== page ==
(H. L. Hastings.)ἀνεπαίσχυντος). is a rare formation, which occurs nowhere else in the New Testament. Its precise meaning is not quite certain. The more simple and frequent form (ἀναίσχυντος) means" shameless," i.e., one who does not feel shame when he ought to do so. Such a meaning, if taken literally, would be utterly unsuitable here. And we then have choice of two interpretations, either(1) that which is adopted in both A.V. and R.V., who need not feel shame, because his work will bear examination, or(2) who does not feel shame, although his work is of a kind which the world holds in contempt. The latter is the interpretation which adopts, and there is much to be said in its favour. Three times already in this letter has the apostle spoken of not being ashamed of the gospel (2 Timothy 1:8, 12, 16). Does he not, therefore, mean here also, "Present thyself to God as a workman who is not ashamed of being in His service and of doing whatever work may be assigned to him"? This brings us very close to what would be the natural meaning of the word, according to the analogy of the simpler form. "If you are to work for God," says Paul, "you must be in a certain sense shameless. There are some men who set public opinion at defiance, in order that they may follow their own depraved desires. The Christian minister must be prepared sometimes to set public opinion at defiance, in order flint he may follow the commands of God." The vox populi, even when taken in its most comprehensive sense, is anything but an infallible guide. Public opinion is nearly always against the worst forms of selfishness, dishonesty, and sensuality; and to set it at defiance in such matters is to be "shameless" in the worst sense. But sometimes public opinion is very decidedly against some of the noblest types of holiness; and to be "shameless" under such circumstances is a necessary qualification for one's duty. It is by no means certain that this is not St. Paul's meaning. If we translate "A workman that feeleth no shame," we shall have a phrase that would cover either interpretation.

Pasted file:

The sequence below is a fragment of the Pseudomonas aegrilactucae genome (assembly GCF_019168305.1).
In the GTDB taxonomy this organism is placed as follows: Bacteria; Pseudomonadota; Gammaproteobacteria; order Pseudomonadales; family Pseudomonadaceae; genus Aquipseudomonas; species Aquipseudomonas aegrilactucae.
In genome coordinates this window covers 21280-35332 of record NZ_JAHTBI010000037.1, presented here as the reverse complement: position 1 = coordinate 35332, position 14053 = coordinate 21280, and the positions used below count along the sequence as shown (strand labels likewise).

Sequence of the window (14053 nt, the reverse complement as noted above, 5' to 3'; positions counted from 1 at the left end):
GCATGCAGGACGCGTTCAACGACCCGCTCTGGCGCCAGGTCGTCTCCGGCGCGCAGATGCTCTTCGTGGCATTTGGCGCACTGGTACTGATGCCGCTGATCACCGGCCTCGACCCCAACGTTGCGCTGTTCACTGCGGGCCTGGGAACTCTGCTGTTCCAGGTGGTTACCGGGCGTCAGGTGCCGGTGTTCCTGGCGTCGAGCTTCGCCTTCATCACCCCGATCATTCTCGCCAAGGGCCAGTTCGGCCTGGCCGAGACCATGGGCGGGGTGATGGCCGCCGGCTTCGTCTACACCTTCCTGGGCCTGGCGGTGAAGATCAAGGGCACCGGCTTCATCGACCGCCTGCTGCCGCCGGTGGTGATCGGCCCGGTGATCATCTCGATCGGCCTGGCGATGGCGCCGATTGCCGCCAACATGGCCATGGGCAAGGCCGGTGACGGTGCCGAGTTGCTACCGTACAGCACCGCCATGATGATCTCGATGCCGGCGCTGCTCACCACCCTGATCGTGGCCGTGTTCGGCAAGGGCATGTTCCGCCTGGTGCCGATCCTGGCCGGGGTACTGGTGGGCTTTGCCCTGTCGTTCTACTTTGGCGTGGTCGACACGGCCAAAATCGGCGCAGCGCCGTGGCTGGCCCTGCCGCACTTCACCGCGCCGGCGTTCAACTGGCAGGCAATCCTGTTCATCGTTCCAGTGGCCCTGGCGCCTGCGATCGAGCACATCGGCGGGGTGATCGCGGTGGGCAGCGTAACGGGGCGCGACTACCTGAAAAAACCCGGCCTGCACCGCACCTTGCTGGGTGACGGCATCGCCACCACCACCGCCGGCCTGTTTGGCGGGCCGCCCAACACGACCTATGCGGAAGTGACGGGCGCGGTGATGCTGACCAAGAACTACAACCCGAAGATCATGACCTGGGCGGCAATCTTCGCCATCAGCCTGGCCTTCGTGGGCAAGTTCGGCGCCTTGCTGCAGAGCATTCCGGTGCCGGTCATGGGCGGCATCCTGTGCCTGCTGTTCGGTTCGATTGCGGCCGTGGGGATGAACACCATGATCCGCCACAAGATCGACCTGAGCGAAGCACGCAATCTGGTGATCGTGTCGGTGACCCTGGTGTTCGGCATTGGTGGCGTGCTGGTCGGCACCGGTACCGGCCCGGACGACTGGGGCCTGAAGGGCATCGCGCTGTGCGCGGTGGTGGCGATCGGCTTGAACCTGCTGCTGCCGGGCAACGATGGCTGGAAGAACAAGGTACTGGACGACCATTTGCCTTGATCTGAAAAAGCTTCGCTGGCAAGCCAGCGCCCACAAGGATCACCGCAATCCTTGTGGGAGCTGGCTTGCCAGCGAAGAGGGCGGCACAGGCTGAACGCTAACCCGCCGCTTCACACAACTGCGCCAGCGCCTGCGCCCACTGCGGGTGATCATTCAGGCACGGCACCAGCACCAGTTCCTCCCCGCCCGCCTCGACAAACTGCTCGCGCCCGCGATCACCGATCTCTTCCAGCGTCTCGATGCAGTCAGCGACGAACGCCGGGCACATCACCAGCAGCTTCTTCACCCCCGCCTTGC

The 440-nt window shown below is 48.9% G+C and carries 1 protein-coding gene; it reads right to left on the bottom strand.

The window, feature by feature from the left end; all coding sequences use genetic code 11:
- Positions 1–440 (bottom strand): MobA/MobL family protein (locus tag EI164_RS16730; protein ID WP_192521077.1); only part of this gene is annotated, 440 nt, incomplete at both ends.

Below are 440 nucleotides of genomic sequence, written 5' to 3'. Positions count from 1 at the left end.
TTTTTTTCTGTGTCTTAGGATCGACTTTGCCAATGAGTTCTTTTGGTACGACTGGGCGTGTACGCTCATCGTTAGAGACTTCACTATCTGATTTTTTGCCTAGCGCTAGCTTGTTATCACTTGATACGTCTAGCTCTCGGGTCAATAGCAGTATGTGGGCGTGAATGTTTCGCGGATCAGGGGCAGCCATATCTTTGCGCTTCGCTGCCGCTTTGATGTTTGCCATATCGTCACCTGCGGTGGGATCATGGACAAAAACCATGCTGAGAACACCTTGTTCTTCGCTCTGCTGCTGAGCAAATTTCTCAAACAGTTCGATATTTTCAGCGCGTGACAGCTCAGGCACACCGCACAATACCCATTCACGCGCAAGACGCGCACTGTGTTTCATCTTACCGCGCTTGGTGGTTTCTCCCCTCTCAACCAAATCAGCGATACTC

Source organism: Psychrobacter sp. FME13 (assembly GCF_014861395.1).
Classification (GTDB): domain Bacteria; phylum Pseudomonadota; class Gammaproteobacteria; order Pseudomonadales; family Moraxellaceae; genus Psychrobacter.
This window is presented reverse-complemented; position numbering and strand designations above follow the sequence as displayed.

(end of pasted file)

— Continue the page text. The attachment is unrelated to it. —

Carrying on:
(A. Plummer, D. D.)I. Look, first, at the DESIGNATION the Christian minister must try to earn for himself, to be "a workman approved of God," one whose work will bear trying in the fire; having nothing counterfeit about it, but discovering the fine gold of an unadulterated service — truthful, hearty, honest towards God and man.
1. Such a man will strive to be approved of God for his diligence, his earnestness, the anxious concentration upon the duties of the ministry of all the powers which God has given him.
2. "Approved of God," again, a minister should strive to be for his faithfulness. Now, this faithfulness, in relation to the stewardship of souls, consists in a bold and unfaltering adherence to the terms of our gospel commission; in a jealousy, before all things, for the honour of the Lord we serve; in a deter mination that, neither in public nor in private, will we exercise any timid reservations whether men will hear or whether they will forbear.
II. But the text invites us, in the next place, to consider the Christian minister in His OFFICE as a public teacher.
1. Where note, first, it is the "word of truth" he has to divide; an expression with which we may compare the language of the same apostle on another occasion, where he says, "When ye received the word of God which ye heard of us, ye received it not as the word of men, but as is in truth the word of God." This mode of speaking of Holy Scripture seems well calculated to meet that irrepressible craving for certainty on moral subjects, which is the first need of the awakened mind.
2. But this word or truth, we are told, is to be "rightly divided"; that is, we may interpret the expression, to have all its parts distributed and disposed after some law of connection and coherence and scientific unity. The general spirit of this injunction goes to reprove all that mutilated or partial teaching in which, through an over-fondness for particular aspects of theological truth, a man is betrayed into negligence, if not into culpable reticence, about all the rest.
III. But I proceed to the last point which calls for notice in our text, or that which leads us to contemplate the CHRISTIAN MINISTER IN HIS PERSONAL CHARACTER AND QUALIFICATIONS.
1. "Needeth not to be ashamed," in regard of his mental culture, and attainments,, and general fitness to cope with the demands of an intellectual age.